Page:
Anderson's insistence upon debating only concrete, practical points of policy is not lost on me, and I respect and agree with most of his proposals. However, I fail to understand his reasons for treading so lightly around the actions of the administration, and their zeal for greater power. I would argue that any attempt by the executive to establish increased (indeed, supreme) power for itself is a matter of policy (insofar as it seeks to alter the nature of our democracy), and therefore is worthy of extensive discussion and debate. What troubles me about Anderson's essay is that his arguments on this point are weak and half-hearted. I should set my scholarly tone aside for the moment and state for the recond that my head basically exploded when Anderson cited The Powers of War and Peace, a recent book written by John Yoo in defense of enormous executive power. I was only somewhat mollified as I read on. Anderson states that he finds Yoo's arguments "compelling, if not finally conclusive" [Insert smoke pouring from my ears]. He goes on to argue that, "the Patriot Act is a minor inconvenience" compared to the policies of western European nations that have been combatting terror since the 1970s. It takes Anderson nearly twenty lines of incomprehensible doublespeak before he admits that which, to me, is immediately clear.

A nation in a state of emergency is sometimes a necessary thing. In times of heightened threat to the safety of a nation's citizens (read: times of war), the most complete possible safety might only be obtained through a trade of some certain liberties. By my understanding, though, ours is not a nation at war. The term "war on terror" is, as Anderson points out at some point, misleading and finally incorrect. The United States cannot be at war until war (the formal use of armed force) becomes an institutionalized mechanism of counterterrorism policy. Here is where the Bush administration's policy becomes frightening. It has used the fact that our nation is in a "state of emergency" to operate by executive discretion. In the world today, "war" has become a rather abstract term. It seems to me that the administration has (and has been allowed to) bend and morph this term as it has seen fit, in order to cushion the executive power bank.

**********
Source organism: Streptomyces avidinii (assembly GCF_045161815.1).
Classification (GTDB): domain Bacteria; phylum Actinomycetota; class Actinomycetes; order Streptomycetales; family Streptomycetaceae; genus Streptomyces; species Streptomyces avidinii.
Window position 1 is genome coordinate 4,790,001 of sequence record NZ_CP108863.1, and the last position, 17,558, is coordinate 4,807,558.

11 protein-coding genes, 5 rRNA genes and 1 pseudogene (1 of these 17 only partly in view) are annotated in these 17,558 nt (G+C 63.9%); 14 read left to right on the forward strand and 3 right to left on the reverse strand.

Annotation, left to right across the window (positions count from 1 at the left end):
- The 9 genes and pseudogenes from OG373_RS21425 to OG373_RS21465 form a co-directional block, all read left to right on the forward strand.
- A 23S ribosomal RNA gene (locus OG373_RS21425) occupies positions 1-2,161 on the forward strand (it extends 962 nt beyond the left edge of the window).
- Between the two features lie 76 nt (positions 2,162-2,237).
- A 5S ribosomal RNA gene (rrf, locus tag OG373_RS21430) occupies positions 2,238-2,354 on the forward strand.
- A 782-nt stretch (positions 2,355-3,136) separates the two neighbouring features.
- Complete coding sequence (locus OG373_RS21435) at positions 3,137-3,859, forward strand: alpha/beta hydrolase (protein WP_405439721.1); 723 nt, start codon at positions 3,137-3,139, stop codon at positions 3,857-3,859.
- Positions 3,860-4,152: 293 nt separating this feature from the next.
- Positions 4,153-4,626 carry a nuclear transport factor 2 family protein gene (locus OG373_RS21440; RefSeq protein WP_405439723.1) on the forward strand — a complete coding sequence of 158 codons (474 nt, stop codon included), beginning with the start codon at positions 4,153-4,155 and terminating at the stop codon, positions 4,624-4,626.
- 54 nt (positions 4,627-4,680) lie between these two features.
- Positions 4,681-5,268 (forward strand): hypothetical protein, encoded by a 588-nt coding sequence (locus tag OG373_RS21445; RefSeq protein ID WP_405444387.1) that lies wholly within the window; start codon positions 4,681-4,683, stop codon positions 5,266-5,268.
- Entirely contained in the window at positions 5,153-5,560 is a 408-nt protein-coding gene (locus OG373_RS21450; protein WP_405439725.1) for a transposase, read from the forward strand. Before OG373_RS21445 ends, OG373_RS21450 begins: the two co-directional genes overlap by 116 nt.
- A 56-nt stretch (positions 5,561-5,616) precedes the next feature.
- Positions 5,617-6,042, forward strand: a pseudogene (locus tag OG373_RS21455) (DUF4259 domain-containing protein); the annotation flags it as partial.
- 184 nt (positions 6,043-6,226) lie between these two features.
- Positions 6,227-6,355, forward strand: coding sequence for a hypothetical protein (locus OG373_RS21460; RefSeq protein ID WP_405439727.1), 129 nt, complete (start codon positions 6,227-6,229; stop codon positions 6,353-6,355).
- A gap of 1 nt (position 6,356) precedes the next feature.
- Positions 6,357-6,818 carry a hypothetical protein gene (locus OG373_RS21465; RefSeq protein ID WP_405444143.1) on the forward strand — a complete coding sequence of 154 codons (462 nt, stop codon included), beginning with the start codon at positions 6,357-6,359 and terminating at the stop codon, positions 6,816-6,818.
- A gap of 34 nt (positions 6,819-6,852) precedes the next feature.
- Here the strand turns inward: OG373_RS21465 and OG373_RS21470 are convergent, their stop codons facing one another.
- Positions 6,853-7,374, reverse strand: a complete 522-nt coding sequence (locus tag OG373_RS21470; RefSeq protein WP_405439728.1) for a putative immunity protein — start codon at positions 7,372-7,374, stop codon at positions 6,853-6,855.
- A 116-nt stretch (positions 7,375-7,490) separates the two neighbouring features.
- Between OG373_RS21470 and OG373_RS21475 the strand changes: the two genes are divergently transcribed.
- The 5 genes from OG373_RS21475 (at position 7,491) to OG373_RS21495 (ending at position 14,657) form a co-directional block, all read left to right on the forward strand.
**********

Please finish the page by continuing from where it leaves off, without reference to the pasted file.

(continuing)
I fervently wish that Mr. Anderson had explored this point further, as he is vastly more knowledgeable than I. It disturbs me that such a politically-minded academic would mention, only in passing, that the attitudes and aims of the administration threaten to erode the strength of our democratic system. This idea, expressed on a single sentence, is more important to the long-term survival of the United States than the nuanced points of counterterrorism policy Anderson lays out. Perhaps it is a concept that is a bit too bourgeois for Mr. Kenneth Anderson. But the results of the midterm elections are not a fluke. The erosion of our system allowed by Bush and his Republican Congress was no small issue for American voters, many of whom would be rather disinterested in the finer points of Anderson's essay. This erosion impacts every one of this nation's citizens, and touches every issue and every platform. I would like to think that, even for the intellectual elite, such an issue would be of a bit more import.